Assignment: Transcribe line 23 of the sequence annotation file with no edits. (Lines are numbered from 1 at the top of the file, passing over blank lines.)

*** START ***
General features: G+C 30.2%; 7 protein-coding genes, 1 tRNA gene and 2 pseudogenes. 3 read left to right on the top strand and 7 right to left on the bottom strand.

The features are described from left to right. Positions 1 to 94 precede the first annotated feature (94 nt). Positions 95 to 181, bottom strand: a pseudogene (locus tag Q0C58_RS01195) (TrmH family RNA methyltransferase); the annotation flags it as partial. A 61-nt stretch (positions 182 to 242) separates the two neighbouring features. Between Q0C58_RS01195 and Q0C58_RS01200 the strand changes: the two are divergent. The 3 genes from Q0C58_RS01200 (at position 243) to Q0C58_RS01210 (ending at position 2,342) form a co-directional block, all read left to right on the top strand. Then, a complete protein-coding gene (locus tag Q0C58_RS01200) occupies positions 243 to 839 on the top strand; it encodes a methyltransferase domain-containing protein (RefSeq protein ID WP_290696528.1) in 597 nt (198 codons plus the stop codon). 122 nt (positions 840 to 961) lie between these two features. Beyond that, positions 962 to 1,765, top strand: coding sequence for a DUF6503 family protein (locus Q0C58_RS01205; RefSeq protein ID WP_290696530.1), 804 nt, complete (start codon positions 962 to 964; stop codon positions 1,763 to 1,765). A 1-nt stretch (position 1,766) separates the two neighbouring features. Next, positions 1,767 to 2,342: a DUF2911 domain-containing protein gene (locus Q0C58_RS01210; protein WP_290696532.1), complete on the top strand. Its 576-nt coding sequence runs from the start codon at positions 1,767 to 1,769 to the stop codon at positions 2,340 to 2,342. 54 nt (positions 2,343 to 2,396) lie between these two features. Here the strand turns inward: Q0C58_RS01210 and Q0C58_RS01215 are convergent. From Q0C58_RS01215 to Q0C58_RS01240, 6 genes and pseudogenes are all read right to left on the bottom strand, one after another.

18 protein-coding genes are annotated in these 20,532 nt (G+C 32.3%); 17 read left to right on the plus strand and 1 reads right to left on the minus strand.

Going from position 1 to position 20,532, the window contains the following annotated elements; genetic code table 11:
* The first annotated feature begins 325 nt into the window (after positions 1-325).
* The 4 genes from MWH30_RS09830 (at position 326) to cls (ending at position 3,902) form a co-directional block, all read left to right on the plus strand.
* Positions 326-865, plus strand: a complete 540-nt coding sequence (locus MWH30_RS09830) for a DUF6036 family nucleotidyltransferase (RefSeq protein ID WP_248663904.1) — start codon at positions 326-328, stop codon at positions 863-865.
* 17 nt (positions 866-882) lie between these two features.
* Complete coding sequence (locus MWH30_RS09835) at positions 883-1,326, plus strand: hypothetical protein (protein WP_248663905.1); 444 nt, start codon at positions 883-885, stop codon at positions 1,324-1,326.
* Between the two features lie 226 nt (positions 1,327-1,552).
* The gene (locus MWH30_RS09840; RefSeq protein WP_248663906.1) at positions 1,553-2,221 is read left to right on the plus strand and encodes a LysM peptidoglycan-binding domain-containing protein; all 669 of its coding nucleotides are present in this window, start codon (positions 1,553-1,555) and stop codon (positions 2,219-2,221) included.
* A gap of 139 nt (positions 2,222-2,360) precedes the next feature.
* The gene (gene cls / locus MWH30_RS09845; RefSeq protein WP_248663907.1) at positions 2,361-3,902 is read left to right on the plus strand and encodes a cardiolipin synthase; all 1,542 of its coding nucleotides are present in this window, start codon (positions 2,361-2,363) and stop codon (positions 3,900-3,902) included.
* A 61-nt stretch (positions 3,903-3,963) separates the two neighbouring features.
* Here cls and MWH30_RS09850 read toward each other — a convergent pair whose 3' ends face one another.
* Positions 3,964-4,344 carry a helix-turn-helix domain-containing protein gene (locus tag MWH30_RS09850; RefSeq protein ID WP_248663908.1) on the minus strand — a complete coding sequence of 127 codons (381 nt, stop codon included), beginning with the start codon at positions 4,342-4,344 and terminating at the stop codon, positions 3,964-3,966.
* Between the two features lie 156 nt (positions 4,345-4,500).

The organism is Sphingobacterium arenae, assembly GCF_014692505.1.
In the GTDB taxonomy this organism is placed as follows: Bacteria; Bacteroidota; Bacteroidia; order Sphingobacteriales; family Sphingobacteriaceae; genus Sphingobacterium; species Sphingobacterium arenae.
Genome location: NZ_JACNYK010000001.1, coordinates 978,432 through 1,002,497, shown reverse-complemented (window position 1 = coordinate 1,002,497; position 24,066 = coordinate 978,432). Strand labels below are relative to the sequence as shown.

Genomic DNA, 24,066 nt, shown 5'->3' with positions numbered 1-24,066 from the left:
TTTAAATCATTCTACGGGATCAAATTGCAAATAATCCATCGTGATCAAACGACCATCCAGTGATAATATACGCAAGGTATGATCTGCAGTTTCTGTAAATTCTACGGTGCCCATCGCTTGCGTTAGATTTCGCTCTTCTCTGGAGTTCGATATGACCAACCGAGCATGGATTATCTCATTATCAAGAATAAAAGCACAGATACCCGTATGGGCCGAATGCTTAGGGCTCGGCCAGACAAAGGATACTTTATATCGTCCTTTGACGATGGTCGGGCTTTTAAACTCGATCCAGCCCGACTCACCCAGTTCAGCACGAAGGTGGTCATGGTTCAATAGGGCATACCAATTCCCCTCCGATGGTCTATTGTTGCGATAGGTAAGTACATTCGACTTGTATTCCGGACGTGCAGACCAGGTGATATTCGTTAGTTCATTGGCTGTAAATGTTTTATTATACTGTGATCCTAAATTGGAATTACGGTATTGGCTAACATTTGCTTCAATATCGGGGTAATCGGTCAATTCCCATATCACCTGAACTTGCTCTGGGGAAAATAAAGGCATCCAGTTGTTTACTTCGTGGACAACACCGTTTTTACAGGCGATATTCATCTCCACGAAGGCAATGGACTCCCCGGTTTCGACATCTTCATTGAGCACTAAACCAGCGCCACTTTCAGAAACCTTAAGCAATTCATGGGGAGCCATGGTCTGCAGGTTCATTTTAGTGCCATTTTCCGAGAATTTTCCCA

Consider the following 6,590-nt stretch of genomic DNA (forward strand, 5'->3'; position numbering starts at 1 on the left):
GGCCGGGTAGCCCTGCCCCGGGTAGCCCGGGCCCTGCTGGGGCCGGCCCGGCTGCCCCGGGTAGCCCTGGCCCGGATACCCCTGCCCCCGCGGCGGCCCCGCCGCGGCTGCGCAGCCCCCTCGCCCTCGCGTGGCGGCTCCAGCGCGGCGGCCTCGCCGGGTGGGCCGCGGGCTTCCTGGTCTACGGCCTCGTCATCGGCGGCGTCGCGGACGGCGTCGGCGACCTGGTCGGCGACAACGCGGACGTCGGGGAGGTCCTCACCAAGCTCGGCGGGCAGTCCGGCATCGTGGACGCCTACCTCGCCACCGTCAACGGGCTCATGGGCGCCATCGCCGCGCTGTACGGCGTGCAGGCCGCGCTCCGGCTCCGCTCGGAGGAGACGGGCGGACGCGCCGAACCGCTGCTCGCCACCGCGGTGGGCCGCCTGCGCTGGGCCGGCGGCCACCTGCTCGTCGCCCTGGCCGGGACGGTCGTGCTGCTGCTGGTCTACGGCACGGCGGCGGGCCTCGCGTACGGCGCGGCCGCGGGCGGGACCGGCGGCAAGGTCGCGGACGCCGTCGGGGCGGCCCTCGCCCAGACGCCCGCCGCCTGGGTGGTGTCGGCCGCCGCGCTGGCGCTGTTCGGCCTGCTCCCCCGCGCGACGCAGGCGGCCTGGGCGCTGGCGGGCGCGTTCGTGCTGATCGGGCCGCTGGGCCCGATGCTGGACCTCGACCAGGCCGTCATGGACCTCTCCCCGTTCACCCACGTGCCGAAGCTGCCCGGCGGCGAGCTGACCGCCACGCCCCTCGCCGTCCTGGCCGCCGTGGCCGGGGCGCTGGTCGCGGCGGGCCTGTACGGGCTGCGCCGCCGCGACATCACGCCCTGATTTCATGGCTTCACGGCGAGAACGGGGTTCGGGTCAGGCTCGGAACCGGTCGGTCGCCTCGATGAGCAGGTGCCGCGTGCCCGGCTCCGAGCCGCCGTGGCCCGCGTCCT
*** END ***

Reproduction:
Consider the following 6,590-nt stretch of genomic DNA (forward strand, 5'->3'; position numbering starts at 1 on the left):